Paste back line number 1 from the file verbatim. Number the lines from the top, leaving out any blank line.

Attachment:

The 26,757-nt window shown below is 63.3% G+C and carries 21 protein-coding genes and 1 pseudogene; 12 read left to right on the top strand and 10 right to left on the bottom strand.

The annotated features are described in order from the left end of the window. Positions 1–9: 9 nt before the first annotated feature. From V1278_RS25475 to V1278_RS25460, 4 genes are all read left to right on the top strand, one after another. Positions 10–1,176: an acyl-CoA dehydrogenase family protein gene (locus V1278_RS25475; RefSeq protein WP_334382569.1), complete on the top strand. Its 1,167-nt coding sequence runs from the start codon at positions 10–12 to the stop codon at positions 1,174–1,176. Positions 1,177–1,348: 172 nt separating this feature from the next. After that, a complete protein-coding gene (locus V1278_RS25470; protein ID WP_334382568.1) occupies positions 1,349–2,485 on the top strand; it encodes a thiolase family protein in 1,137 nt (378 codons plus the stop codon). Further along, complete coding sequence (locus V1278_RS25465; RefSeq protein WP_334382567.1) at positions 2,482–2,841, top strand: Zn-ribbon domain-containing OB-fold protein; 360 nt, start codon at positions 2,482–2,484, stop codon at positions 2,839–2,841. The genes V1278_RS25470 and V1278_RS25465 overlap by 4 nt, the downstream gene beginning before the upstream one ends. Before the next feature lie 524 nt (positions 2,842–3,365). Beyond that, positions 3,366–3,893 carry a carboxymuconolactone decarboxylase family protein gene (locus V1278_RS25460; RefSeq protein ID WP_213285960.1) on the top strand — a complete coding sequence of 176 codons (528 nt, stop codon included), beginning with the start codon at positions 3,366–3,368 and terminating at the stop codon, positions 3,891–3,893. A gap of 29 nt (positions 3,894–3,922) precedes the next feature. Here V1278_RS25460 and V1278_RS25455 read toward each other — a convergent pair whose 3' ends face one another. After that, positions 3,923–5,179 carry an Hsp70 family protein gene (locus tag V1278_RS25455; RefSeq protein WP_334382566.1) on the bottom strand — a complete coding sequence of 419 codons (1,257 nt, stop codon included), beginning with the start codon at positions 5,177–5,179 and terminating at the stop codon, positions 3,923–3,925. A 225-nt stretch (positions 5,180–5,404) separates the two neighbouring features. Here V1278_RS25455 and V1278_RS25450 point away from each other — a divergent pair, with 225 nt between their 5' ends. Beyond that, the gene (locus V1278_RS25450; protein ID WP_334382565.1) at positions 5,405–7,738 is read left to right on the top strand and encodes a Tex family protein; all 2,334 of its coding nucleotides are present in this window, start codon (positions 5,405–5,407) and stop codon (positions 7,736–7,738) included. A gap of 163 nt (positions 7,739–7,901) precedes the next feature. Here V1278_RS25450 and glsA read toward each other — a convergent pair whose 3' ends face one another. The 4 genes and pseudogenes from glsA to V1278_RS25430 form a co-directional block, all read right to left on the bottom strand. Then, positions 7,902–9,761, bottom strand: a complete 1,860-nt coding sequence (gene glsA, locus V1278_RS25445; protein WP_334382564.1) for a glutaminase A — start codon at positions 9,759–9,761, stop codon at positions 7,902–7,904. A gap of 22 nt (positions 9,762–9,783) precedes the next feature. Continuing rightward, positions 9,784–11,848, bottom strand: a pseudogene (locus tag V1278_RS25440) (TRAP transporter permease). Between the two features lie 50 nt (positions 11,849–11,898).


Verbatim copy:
The 26,757-nt window shown below is 63.3% G+C and carries 21 protein-coding genes and 1 pseudogene; 12 read left to right on the top strand and 10 right to left on the bottom strand.